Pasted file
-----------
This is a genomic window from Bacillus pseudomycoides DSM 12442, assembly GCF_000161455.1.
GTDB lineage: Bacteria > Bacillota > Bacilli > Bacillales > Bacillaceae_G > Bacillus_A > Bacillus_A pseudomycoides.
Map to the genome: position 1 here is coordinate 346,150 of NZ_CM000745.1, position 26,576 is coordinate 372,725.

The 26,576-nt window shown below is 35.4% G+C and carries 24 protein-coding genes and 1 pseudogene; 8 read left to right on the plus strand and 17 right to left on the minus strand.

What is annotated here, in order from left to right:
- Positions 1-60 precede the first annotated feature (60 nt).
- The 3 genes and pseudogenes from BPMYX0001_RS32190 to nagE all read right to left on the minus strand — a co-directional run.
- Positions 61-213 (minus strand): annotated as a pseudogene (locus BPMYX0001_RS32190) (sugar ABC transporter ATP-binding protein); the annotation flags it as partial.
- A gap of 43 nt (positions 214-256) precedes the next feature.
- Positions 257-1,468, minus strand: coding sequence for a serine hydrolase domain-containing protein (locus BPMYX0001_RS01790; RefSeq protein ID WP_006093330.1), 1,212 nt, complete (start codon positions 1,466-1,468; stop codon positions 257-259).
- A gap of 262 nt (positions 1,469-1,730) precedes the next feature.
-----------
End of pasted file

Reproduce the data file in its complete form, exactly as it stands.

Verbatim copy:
This is a genomic window from Bacillus pseudomycoides DSM 12442, assembly GCF_000161455.1.
GTDB lineage: Bacteria > Bacillota > Bacilli > Bacillales > Bacillaceae_G > Bacillus_A > Bacillus_A pseudomycoides.
Map to the genome: position 1 here is coordinate 346,150 of NZ_CM000745.1, position 26,576 is coordinate 372,725.

The 26,576-nt window shown below is 35.4% G+C and carries 24 protein-coding genes and 1 pseudogene; 8 read left to right on the plus strand and 17 right to left on the minus strand.

What is annotated here, in order from left to right:
- Positions 1-60 precede the first annotated feature (60 nt).
- The 3 genes and pseudogenes from BPMYX0001_RS32190 to nagE all read right to left on the minus strand — a co-directional run.
- Positions 61-213 (minus strand): annotated as a pseudogene (locus BPMYX0001_RS32190) (sugar ABC transporter ATP-binding protein); the annotation flags it as partial.
- A gap of 43 nt (positions 214-256) precedes the next feature.
- Positions 257-1,468, minus strand: coding sequence for a serine hydrolase domain-containing protein (locus BPMYX0001_RS01790; RefSeq protein ID WP_006093330.1), 1,212 nt, complete (start codon positions 1,466-1,468; stop codon positions 257-259).
- A gap of 262 nt (positions 1,469-1,730) precedes the next feature.